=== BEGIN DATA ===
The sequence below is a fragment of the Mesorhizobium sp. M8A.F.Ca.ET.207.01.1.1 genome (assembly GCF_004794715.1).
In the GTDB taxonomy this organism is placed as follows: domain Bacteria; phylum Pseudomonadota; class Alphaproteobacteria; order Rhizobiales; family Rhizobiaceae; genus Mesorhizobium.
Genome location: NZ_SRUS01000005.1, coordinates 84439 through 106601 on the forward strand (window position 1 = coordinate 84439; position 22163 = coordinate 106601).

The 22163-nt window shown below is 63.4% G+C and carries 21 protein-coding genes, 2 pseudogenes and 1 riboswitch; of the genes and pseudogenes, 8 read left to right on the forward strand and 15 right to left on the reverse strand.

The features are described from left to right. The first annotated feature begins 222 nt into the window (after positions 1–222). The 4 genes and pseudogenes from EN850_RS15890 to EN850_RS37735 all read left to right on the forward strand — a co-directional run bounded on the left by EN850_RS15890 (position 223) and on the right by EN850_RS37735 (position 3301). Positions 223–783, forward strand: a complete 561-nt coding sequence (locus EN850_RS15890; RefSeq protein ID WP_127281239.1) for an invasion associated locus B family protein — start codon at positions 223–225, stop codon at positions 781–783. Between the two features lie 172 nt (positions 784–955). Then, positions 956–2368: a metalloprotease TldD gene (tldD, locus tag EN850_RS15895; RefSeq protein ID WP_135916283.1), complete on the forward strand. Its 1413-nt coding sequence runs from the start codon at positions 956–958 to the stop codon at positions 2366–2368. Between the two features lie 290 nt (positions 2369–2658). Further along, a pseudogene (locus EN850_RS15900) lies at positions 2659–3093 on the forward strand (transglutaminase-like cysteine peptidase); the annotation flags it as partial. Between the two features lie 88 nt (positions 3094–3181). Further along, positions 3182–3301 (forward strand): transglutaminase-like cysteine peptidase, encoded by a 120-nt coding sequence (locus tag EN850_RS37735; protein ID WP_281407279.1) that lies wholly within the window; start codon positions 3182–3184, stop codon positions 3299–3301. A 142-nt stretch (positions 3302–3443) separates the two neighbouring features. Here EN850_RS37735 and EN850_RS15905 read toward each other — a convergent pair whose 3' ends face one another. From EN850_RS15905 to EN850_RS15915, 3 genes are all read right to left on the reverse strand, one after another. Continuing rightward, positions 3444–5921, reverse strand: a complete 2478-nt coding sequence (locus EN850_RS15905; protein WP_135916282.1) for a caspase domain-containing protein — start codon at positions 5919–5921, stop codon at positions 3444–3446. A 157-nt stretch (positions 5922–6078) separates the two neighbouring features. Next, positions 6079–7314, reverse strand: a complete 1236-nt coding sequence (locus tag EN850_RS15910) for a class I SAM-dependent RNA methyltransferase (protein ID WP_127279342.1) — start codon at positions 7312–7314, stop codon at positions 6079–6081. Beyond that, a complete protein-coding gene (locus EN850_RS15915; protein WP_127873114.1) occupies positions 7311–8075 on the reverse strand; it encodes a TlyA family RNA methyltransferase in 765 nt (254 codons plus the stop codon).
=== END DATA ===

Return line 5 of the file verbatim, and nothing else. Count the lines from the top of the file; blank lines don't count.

The features are described from left to right. The first annotated feature begins 222 nt into the window (after positions 1–222). The 4 genes and pseudogenes from EN850_RS15890 to EN850_RS37735 all read left to right on the forward strand — a co-directional run bounded on the left by EN850_RS15890 (position 223) and on the right by EN850_RS37735 (position 3301). Positions 223–783, forward strand: a complete 561-nt coding sequence (locus EN850_RS15890; RefSeq protein ID WP_127281239.1) for an invasion associated locus B family protein — start codon at positions 223–225, stop codon at positions 781–783. Between the two features lie 172 nt (positions 784–955). Then, positions 956–2368: a metalloprotease TldD gene (tldD, locus tag EN850_RS15895; RefSeq protein ID WP_135916283.1), complete on the forward strand. Its 1413-nt coding sequence runs from the start codon at positions 956–958 to the stop codon at positions 2366–2368. Between the two features lie 290 nt (positions 2369–2658). Further along, a pseudogene (locus EN850_RS15900) lies at positions 2659–3093 on the forward strand (transglutaminase-like cysteine peptidase); the annotation flags it as partial. Between the two features lie 88 nt (positions 3094–3181). Further along, positions 3182–3301 (forward strand): transglutaminase-like cysteine peptidase, encoded by a 120-nt coding sequence (locus tag EN850_RS37735; protein ID WP_281407279.1) that lies wholly within the window; start codon positions 3182–3184, stop codon positions 3299–3301. A 142-nt stretch (positions 3302–3443) separates the two neighbouring features. Here EN850_RS37735 and EN850_RS15905 read toward each other — a convergent pair whose 3' ends face one another. From EN850_RS15905 to EN850_RS15915, 3 genes are all read right to left on the reverse strand, one after another. Continuing rightward, positions 3444–5921, reverse strand: a complete 2478-nt coding sequence (locus EN850_RS15905; protein WP_135916282.1) for a caspase domain-containing protein — start codon at positions 5919–5921, stop codon at positions 3444–3446. A 157-nt stretch (positions 5922–6078) separates the two neighbouring features. Next, positions 6079–7314, reverse strand: a complete 1236-nt coding sequence (locus tag EN850_RS15910) for a class I SAM-dependent RNA methyltransferase (protein ID WP_127279342.1) — start codon at positions 7312–7314, stop codon at positions 6079–6081. Beyond that, a complete protein-coding gene (locus EN850_RS15915; protein WP_127873114.1) occupies positions 7311–8075 on the reverse strand; it encodes a TlyA family RNA methyltransferase in 765 nt (254 codons plus the stop codon).